Communication challenges were navigated successfully using digital communication tools. And the part that most surprised me was seeing everyone work together to quickly make these complex tools work for them. The knowledge we’d been given on the course meant we were able to form concrete ideas and act with more resolve than with traditional methods. In my group, we created this fantastic project idea for the self-organisation of street vendors in Indonesia as a result!


And what was the highlight?

The realisation of seeing that people, if they’re engaged with a subject, can get through very complicated concepts in a short time frame. It created hope for me that we don’t have to simplify ideas—we just throw people the complicated stuff and because of their energy they will get through. They will unify and create.


Could you reflect on how you’ve since applied the learning from the course?

Soon after, I got my current job with IG Metall, and the nature of the role fitted seamlessly with what I’d just learnt. This has given me plenty of opportunity to use what I learnt. For instance, I have experimented with using different visualisations and digital canvases that I’d been shown on the course. Unfortunately, I hit on some issues with the canvases as many IT Systems blocked the platforms. But the benefit of the tools was their adaptability, so I went back to basics using post-it notes to replicate the same process.

Then, for helping new groups of workers, I use the future wheel. I find this useful when workers are at the beginning of their path and have a lot of information to process. It enables better project planning and keeps them focused on their end goal.

Equally I use Citizen OS itself to show people what is doable. Although it has not been taken up yet by those I’ve shown it to, it makes people think—showing them how work can be synchronised, or privacy and workplace politics solved by a smart system like Citizen OS.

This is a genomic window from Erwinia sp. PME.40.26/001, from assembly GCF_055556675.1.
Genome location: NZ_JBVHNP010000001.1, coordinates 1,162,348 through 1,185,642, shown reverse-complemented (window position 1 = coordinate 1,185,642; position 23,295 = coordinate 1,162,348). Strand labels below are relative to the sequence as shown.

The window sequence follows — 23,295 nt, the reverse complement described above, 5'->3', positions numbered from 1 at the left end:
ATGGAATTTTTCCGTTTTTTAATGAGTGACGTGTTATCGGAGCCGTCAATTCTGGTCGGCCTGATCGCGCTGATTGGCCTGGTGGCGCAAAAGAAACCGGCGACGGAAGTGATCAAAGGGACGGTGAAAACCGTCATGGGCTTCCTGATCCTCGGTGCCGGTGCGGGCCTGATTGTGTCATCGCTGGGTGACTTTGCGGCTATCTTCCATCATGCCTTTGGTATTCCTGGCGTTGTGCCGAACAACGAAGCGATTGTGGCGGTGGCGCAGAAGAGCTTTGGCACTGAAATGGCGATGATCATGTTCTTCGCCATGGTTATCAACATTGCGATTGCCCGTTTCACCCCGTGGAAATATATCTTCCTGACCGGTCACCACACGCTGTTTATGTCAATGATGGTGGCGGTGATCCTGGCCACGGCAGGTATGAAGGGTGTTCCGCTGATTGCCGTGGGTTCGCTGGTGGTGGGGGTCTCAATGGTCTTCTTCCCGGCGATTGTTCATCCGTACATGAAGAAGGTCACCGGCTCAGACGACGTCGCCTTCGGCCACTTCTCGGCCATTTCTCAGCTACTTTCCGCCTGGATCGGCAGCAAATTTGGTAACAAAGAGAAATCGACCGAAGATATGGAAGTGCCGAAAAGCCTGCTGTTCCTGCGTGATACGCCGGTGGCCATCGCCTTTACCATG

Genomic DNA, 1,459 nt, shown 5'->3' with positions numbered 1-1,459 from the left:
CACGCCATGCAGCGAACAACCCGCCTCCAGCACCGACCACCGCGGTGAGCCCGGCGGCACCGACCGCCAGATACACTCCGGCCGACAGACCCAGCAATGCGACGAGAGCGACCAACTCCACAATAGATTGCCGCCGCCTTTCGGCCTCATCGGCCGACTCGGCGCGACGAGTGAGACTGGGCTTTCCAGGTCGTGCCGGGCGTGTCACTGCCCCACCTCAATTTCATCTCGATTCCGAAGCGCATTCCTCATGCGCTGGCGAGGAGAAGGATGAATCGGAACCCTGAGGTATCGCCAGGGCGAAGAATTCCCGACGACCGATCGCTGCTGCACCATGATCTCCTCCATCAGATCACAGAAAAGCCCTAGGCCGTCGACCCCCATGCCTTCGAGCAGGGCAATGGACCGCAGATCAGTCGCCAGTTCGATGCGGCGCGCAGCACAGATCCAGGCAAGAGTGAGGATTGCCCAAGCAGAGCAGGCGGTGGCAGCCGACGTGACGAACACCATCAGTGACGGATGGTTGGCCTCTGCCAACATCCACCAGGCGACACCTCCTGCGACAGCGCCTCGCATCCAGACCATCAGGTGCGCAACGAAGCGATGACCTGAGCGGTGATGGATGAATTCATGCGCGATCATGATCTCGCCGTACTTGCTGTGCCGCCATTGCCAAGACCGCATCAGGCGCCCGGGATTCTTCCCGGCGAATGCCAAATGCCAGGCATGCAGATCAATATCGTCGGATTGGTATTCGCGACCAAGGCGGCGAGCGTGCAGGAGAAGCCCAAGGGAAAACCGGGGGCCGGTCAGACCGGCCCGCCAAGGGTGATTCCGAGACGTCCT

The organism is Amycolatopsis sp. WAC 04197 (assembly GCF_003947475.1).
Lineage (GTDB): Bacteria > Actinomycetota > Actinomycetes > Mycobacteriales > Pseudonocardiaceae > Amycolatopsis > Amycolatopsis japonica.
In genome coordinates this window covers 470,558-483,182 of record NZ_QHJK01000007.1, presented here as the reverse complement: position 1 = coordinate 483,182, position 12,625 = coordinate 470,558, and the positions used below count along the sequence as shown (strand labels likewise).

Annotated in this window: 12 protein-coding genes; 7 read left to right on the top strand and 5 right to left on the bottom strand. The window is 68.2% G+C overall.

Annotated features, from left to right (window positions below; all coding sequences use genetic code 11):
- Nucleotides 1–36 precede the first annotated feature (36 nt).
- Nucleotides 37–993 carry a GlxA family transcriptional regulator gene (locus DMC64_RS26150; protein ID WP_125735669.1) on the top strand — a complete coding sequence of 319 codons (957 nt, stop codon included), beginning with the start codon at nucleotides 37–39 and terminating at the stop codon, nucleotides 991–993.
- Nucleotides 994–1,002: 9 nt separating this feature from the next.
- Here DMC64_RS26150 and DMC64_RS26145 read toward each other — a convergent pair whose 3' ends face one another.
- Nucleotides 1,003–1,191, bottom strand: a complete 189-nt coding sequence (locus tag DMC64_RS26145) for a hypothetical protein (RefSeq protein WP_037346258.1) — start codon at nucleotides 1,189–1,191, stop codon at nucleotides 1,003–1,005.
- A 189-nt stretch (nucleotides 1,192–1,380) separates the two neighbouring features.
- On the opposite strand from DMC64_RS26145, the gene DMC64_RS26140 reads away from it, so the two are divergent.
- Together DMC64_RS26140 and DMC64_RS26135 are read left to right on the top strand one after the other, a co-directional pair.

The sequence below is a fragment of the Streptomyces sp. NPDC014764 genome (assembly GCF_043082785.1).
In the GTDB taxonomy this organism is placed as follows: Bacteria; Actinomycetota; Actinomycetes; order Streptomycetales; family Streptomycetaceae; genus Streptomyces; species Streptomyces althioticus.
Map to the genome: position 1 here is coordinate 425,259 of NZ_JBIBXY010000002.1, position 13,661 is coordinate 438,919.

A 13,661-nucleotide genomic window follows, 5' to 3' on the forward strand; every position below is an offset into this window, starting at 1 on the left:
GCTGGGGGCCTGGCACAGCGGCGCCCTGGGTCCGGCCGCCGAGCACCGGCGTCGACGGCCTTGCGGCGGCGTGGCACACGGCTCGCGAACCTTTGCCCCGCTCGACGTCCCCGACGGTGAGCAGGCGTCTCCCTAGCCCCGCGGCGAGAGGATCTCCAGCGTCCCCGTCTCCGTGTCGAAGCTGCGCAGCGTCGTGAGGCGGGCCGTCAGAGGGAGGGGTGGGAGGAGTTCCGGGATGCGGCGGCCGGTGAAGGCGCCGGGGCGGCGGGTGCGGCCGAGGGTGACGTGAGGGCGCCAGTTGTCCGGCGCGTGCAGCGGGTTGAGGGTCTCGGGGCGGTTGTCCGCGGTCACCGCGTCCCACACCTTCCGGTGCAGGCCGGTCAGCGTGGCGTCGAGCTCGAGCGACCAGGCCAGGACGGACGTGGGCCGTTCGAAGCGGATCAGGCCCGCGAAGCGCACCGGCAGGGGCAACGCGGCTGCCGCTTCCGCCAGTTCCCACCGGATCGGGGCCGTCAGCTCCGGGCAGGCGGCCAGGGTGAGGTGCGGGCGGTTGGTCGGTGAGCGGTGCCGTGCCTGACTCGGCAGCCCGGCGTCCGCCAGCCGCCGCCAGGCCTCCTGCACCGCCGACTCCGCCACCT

With technology taking a bigger role in society, what are your thoughts on the future of democracy and political/civic engagement?

There are pros and cons. With spaces moving from physical to digital we have more options for interaction and positive action. But we also risk making the digital world too specialised, creating more gaps between those who can and cannot participate. This derives from a potential elitism where the highly educated, digitally mobile people find these spaces easier to navigate. In turn, they become the ones creating and controlling these spaces. Others who are slower or not able to access the online world as easily risk being left behind.

But equally, when people are able to access a project, my observation is that the space can be more democratic. For example the Zoom tile layout where every face has equal space, creating a more democratic and equal playing field than in a physical room. Another advantage is the range of possibilities for interaction, from raising your hand, to writing in the chat. I’ve noticed that this has allowed individuals, especially those who experience marginalisation in physical spaces, such as women, the chance to talk more.


And finally, how do you see the role of digital spaces developing in the workplace?

It is crucial that as we move forwards we have a larger discussion about how digital spaces are treated and our rights of access. I see many platforms blocked by corporations with restrictions placed on workers. This is a danger to people’s freedom and their right to come together. Instead, we need to view the digital world as equal to physical civic space. As more things move online, we must ensure that companies do not have full control over the digital spaces, so workers or activists can still meet and organise.


We would like to thank Falko for taking the time to talk to us. The Digital Innovation Programme, attended by Falko, is jointly organised by TLÜ School of Digital Technologies and the Citizen OS Foundation, a civic tech non-profit for participatory e-democracy in civil society. Much of the course content draws on TLÜ’s Masters in Open Society Technologies, as well as Citizen OS’s expertise as practitioners in participatory leadership and digital engagement.

The January 2022 course is now open for applications. Register for the course or find out more here. The only criteria are a passion for digital change-making and some previous experience with civic engagement projects—either as initiators, team members or participants.

Picture of Citizen OS

Citizen OS

Communications team

You may also like

General Search